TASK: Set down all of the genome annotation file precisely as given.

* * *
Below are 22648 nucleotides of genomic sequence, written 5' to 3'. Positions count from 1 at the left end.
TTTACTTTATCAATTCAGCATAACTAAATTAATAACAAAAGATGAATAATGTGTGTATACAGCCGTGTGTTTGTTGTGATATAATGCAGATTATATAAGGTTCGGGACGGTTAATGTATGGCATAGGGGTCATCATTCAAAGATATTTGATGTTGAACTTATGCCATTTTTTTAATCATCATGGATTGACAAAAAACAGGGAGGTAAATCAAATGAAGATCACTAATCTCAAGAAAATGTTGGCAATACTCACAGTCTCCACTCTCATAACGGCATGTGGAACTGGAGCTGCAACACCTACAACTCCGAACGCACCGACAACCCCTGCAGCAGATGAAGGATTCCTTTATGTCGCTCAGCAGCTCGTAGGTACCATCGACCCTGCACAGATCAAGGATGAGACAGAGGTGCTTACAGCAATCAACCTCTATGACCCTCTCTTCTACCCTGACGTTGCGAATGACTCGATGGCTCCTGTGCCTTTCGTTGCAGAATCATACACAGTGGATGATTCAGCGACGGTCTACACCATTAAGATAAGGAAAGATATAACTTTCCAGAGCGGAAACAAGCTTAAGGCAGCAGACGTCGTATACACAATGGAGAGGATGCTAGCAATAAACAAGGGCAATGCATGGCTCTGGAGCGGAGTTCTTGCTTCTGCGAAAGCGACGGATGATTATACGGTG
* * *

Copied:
Below are 22648 nucleotides of genomic sequence, written 5' to 3'. Positions count from 1 at the left end.
TTTACTTTATCAATTCAGCATAACTAAATTAATAACAAAAGATGAATAATGTGTGTATACAGCCGTGTGTTTGTTGTGATATAATGCAGATTATATAAGGTTCGGGACGGTTAATGTATGGCATAGGGGTCATCATTCAAAGATATTTGATGTTGAACTTATGCCATTTTTTTAATCATCATGGATTGACAAAAAACAGGGAGGTAAATCAAATGAAGATCACTAATCTCAAGAAAATGTTGGCAATACTCACAGTCTCCACTCTCATAACGGCATGTGGAACTGGAGCTGCAACACCTACAACTCCGAACGCACCGACAACCCCTGCAGCAGATGAAGGATTCCTTTATGTCGCTCAGCAGCTCGTAGGTACCATCGACCCTGCACAGATCAAGGATGAGACAGAGGTGCTTACAGCAATCAACCTCTATGACCCTCTCTTCTACCCTGACGTTGCGAATGACTCGATGGCTCCTGTGCCTTTCGTTGCAGAATCATACACAGTGGATGATTCAGCGACGGTCTACACCATTAAGATAAGGAAAGATATAACTTTCCAGAGCGGAAACAAGCTTAAGGCAGCAGACGTCGTATACACAATGGAGAGGATGCTAGCAATAAACAAGGGCAATGCATGGCTCTGGAGCGGAGTTCTTGCTTCTGCGAAAGCGACGGATGATTATACGGTG